Friday

13th Dec 2019

Leaders to decide on EU future by end of year

EU states will have until the end of the year to decide on the future vision of a European Union following a European Commission proposal outlining five broad scenarios.

Presented by commission president Jean-Claude Juncker on Wednesday (1 March) in a speech at the European Parliament, the blueprint seeks to launch a debate on the Union among the remaining 27 EU states following Britain's decision to leave the bloc.

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"As we mark the 60th anniversary of the Treaties of Rome, it is time for a united Europe of 27 to shape a vision for its future," he said in his statement.

The plan is to get any one or a combination of the five ideas up and running by 2025 once decided by EU leaders at a summit scheduled for December.

Juncker's white paper, which outlines the plans, is also seen as a reaction towards growing populism in Europe and a follow-up to a summit on similar questions posed last year in Bratislava.

Juncker had already "tested" the white paper ideas following talks with Germany's chancellor Angela Merkel, Spanish prime minister Mariano Rajoy, and others since last year's Bratislava event.

Five scenarios

The scenarios are entitled "carrying on", "nothing but the single market", "those who want more do more", "doing less more efficiently", and "doing much more together".

The "carrying on" plan means the EU 27 would continue to operate as it does with priorities updated and legislation rolled out when needed.

The drawbacks, according to Juncker's so-called white paper, is that decision-making remains complex and delivery of policies does not match expectations.

The "nothing but the single market" means issues like migration, security, and defence would be no longer discussed or resolved at the EU level.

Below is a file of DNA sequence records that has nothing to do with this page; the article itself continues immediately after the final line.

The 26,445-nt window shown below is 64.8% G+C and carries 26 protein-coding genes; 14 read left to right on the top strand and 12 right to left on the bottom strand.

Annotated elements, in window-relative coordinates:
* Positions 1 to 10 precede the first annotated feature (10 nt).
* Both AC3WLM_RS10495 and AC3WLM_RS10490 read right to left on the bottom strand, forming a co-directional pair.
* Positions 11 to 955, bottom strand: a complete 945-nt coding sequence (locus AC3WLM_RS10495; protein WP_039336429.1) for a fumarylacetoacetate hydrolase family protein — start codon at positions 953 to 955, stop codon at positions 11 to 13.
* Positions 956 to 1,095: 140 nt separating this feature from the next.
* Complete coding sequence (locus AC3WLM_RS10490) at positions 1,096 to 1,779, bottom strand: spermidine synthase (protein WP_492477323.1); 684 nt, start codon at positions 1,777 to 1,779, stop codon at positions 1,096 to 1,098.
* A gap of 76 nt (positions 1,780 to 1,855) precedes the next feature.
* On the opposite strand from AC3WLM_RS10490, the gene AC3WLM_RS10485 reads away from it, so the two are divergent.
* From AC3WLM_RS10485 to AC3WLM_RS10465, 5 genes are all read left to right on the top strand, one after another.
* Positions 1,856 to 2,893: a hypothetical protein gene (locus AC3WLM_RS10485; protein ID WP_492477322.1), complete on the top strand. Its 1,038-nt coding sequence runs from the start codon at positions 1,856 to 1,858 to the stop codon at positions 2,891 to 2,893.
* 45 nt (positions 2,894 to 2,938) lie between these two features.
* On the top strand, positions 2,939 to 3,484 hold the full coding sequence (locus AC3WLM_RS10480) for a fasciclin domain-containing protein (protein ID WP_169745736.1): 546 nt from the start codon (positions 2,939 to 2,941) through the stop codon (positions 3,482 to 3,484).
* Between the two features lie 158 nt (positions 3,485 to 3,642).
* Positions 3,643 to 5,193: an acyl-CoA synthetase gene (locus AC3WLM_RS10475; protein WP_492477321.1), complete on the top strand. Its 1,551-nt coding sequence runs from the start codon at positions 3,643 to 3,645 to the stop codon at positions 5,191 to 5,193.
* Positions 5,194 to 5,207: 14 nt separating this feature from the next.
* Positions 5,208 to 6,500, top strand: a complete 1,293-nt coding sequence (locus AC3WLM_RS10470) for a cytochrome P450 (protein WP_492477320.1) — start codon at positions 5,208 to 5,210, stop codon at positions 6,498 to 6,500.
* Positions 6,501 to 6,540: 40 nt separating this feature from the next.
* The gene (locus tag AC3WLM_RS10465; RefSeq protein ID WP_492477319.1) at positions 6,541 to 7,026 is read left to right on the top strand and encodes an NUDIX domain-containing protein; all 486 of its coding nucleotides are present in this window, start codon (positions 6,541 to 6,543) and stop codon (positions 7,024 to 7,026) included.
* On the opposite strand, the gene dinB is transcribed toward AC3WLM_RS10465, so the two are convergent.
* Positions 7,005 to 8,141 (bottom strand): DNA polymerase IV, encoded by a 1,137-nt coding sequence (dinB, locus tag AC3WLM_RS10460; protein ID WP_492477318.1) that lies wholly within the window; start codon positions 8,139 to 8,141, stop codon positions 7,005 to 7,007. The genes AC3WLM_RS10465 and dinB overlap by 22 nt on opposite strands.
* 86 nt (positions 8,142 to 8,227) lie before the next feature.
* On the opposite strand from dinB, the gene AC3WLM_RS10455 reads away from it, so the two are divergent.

Social, environmental, development and human rights issues would also be left aside. With focus on the market, things like the free movement of people would be likely to suffer as EU states imposed more internal border checks.

The "those who want more do more" would revolve around a core set of EU states who want more integration in areas like taxation, while other EU states would be free to decide if they want to join them later on.

Such "enhanced cooperation" already exists to some extent under current EU rules in terms of setting up a European public prosecutor's office or creating a financial transaction tax.

The "doing less more efficiently" would move away from social and employment policies while focusing on trade, security, migration, defence, and borders.

That includes setting up a European Defence Union and having the EU's border agency Frontex manage external borders.

The final scenario "doing much more together" wold be likely to face a backlash from populist groups and governments who want to claw back sovereignty from the EU institutions.

It its also termed the "Verhofstadt option" in reference to Belgian federalist MEP Guy Verhofstadt, the leader of the Liberals group in the European Parliament and its chief man on Brexit, the scenario priorities security and defence.

It also entails increasing the EU budget backed by own resources and creating a fully-fledged economic, financial and fiscal Union.

Juncker is set to outline his preference at a state of the union speech sometime in September. But he also told MEPs that he rejected "the idea that the EU should be reduced to a free trade area."

Juncker envisages EU of core groups

Commission head Juncker say EU states which want deeper integration should press ahead in core groups, in reaction to the UK’s departure.

Juncker calls for united EU under one leader

The Commission president wants his position to be merged with the presidency of the European Council, and for all EU states to be in the eurozone and Schengen by 2019, post-Brexit.

Investigation

MEPs shun commission-led group on future of EU

The European Parliament have decided, on principle, to refuse to take part in any high-level working group organised by the Commission, because it would undermine its ability to scrutinise the executive body.

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